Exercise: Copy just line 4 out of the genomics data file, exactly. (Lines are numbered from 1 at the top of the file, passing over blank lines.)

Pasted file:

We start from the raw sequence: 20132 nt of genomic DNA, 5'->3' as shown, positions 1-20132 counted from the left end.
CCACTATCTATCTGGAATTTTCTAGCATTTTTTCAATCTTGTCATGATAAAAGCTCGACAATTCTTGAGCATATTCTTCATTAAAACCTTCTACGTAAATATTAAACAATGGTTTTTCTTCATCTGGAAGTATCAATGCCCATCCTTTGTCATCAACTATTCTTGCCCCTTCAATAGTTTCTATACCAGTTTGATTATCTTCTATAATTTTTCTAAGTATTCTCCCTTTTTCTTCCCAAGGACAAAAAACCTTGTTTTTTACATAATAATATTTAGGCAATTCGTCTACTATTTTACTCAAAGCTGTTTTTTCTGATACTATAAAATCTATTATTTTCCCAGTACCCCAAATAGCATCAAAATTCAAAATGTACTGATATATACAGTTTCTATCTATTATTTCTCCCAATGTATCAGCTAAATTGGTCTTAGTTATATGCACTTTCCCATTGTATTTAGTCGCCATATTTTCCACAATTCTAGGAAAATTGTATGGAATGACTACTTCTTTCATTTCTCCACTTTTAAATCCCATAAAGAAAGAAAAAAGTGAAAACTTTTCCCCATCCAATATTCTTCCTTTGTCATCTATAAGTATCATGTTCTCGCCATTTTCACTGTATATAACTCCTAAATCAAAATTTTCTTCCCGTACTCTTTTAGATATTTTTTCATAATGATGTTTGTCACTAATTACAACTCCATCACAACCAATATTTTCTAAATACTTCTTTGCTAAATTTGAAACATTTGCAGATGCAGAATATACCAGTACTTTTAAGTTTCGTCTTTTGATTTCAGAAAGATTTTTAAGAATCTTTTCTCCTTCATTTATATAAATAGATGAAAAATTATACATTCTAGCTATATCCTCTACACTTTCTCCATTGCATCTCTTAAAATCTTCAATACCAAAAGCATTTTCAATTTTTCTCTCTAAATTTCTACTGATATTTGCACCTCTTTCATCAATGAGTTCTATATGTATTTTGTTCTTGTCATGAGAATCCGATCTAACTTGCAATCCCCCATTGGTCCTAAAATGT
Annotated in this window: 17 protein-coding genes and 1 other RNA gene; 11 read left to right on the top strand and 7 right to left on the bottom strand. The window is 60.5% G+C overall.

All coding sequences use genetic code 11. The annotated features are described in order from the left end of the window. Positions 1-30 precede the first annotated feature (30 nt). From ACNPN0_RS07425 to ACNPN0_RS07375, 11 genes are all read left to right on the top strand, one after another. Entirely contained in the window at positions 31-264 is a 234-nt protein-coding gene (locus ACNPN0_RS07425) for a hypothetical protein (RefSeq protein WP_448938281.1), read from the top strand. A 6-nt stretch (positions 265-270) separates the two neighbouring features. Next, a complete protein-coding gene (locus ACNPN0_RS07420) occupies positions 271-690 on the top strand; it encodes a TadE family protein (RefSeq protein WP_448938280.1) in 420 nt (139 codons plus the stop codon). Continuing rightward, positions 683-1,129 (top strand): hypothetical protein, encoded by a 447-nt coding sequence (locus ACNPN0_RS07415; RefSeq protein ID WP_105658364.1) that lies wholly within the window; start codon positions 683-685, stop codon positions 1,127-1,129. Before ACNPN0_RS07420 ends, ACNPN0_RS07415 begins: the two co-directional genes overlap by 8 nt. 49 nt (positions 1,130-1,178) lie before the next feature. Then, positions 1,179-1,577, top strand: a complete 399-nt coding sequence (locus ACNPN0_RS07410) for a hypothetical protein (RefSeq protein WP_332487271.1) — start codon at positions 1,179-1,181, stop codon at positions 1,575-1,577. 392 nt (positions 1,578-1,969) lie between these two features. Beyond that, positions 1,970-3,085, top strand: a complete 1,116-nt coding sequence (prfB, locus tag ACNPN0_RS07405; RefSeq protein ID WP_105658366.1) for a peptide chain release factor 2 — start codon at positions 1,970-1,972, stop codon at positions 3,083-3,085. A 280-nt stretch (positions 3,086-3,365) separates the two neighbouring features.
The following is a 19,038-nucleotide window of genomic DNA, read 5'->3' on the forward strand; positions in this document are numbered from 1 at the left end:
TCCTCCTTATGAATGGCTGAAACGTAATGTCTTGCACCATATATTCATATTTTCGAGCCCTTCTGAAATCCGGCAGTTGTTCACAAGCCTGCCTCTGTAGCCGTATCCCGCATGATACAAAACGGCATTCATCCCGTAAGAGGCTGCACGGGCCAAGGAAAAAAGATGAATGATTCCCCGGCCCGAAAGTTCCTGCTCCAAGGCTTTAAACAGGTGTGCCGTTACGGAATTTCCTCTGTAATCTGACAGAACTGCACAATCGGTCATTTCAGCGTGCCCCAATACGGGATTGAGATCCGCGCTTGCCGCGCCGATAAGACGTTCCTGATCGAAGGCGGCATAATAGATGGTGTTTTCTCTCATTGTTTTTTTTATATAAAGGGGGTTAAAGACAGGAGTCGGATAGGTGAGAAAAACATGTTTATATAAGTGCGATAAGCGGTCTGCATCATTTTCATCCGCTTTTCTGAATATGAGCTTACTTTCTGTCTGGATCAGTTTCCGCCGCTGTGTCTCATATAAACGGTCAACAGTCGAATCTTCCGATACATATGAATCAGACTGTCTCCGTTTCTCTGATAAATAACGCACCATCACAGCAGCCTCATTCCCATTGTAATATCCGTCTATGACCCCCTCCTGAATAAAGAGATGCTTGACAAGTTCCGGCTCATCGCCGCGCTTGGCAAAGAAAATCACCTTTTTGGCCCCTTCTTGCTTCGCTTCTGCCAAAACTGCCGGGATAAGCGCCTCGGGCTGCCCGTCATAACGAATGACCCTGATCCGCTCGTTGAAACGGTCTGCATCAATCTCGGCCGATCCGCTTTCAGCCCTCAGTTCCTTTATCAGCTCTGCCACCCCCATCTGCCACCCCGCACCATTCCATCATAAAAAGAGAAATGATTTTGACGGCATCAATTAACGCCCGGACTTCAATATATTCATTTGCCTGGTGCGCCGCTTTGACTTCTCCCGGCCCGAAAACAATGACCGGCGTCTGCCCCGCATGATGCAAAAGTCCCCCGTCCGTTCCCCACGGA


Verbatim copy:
All coding sequences use genetic code 11. The annotated features are described in order from the left end of the window. Positions 1-30 precede the first annotated feature (30 nt). From ACNPN0_RS07425 to ACNPN0_RS07375, 11 genes are all read left to right on the top strand, one after another. Entirely contained in the window at positions 31-264 is a 234-nt protein-coding gene (locus ACNPN0_RS07425) for a hypothetical protein (RefSeq protein WP_448938281.1), read from the top strand. A 6-nt stretch (positions 265-270) separates the two neighbouring features. Next, a complete protein-coding gene (locus ACNPN0_RS07420) occupies positions 271-690 on the top strand; it encodes a TadE family protein (RefSeq protein WP_448938280.1) in 420 nt (139 codons plus the stop codon). Continuing rightward, positions 683-1,129 (top strand): hypothetical protein, encoded by a 447-nt coding sequence (locus ACNPN0_RS07415; RefSeq protein ID WP_105658364.1) that lies wholly within the window; start codon positions 683-685, stop codon positions 1,127-1,129. Before ACNPN0_RS07420 ends, ACNPN0_RS07415 begins: the two co-directional genes overlap by 8 nt. 49 nt (positions 1,130-1,178) lie before the next feature. Then, positions 1,179-1,577, top strand: a complete 399-nt coding sequence (locus ACNPN0_RS07410) for a hypothetical protein (RefSeq protein WP_332487271.1) — start codon at positions 1,179-1,181, stop codon at positions 1,575-1,577. 392 nt (positions 1,578-1,969) lie between these two features. Beyond that, positions 1,970-3,085, top strand: a complete 1,116-nt coding sequence (prfB, locus tag ACNPN0_RS07405; RefSeq protein ID WP_105658366.1) for a peptide chain release factor 2 — start codon at positions 1,970-1,972, stop codon at positions 3,083-3,085. A 280-nt stretch (positions 3,086-3,365) separates the two neighbouring features.